PHOENIX (3TV/CBS 5) - The man who fell about 50 feet in an abandoned mine shaft in western Arizona spoke on Sunday about what happened and how he killed three snakes.
"I don't like killing them but it was either me or them," said John Waddell. "If I would have gotten bit while I was down there I wouldn't be here now."
He said rigged everything correctly when he went down the mine shaft south of Aguila, about 90 miles northwest of Phoenix, on Oct. 15 when the rigging broke when he was about 50 feet down.
"I tried to slow down with my hands by gripping the rope as tight as I could," Waddell said, explaining he had only one glove on. "These burns came right through the glove. It was going so fast."
[ORIGINAL STORY: Man rescued after falling 40-50 feet in western Arizona mine shaft]
He fell about 50 feet to the bottom of the shaft, which he said was damp.
"As soon as I hit it I saw my leg flip up and my ankle went the other way," Waddell said.
Waddell said he made a makeshift splint with a stick on his left leg.
Killing the rattlesnakes
He said when he leaned back he saw a rattlesnake coming down the shaft so he took the stick and beat it to death.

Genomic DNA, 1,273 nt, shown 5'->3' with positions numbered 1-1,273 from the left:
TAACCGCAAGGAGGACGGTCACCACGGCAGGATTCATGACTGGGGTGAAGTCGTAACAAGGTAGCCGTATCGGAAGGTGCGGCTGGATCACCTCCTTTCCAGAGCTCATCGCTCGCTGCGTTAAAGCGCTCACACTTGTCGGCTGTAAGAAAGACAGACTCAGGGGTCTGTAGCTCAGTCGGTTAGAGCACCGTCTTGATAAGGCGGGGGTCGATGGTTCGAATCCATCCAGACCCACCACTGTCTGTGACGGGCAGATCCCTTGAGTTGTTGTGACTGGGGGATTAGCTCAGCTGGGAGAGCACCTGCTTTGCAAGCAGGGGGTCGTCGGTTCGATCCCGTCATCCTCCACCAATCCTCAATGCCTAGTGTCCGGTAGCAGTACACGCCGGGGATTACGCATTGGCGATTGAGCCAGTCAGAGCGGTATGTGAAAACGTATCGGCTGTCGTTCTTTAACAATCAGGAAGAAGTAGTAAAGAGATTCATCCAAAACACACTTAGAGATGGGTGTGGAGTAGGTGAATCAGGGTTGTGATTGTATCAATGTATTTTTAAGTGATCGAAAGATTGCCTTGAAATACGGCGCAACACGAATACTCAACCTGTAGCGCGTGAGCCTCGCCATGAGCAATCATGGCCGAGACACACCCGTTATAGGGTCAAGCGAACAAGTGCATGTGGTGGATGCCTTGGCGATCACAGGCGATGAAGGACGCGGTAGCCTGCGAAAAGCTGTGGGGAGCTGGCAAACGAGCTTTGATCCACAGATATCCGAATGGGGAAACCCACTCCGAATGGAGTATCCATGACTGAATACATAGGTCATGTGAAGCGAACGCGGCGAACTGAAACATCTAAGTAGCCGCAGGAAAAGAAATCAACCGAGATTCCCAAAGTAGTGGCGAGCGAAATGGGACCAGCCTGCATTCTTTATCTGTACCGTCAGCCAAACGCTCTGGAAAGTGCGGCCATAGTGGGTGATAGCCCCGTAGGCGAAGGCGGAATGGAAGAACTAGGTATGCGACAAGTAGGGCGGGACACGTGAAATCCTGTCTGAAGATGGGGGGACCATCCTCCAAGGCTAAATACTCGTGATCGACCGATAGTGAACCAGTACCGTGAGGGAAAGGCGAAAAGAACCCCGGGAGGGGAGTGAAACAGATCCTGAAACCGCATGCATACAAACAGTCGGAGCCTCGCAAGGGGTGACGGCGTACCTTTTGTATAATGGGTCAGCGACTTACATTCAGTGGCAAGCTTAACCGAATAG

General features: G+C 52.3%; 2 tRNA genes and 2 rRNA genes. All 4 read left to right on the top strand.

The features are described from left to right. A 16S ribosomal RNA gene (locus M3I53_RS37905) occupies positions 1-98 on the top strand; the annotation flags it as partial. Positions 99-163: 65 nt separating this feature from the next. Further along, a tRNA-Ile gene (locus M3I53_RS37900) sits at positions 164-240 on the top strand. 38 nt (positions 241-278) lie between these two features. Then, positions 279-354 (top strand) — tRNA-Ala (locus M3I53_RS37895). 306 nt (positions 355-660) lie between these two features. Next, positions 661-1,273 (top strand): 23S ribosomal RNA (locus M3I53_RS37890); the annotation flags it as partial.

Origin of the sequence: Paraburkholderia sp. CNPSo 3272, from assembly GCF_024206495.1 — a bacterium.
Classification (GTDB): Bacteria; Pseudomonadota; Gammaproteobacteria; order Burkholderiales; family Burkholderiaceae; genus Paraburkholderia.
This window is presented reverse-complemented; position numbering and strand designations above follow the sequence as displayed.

Waddell didn't even see the next rattlesnake.
"As I was leaning over to the side, I could feel something underneath my arm. This was the second rattlesnake," he said. "I could feel the vibration from his tail on my arm."
He then reached down, grabbed the snake and threw it as hard as he could. He then started beating it with the stick.
Waddell saw the third snake on Wednesday before he was rescued and strangled that one.
Before the trip, he told his friend if he didn't hear from him by Tuesday, Oct. 16, the day after he fell in the shaft, to look for him. However, the friend didn't come until Wednesday, Oct. 17.
"On the third day I thought I was going to die," said Waddell.
His friend showed up around 1 p.m. on Wednesday and called 911.
"I'm so grateful he showed up because I'm here today," said Waddell.
It took Maricopa County Sheriff's Office rescue crews more than six hours to get Waddell out of the shaft.
Waddell's daughter thanked the rescue team on Sunday.
"I know it took time, patience and skill so for that I'm very thankful," said Jennifer Fouche.
She lives in Prescott and rushed down to the hospital when she heard what happened.
"It was probably the longest one-and-a-half hour drive of my life," said Fouche.
Waddell has been recovering at the hospital ever since.
"He's a lucky guy that he didn't bleed to death or that his fracture wasn't his thigh bone," said Dr. Cliff Jones, an orthopedic surgeon at Banner. "He's come along very well."
"I am just so thankful," said Waddell. "It was quite a ride."
The 60-year-old spoke to the media at Banner University Medical Center Phoenix Campus. He wore a shirt and pants but had a cast around his left leg.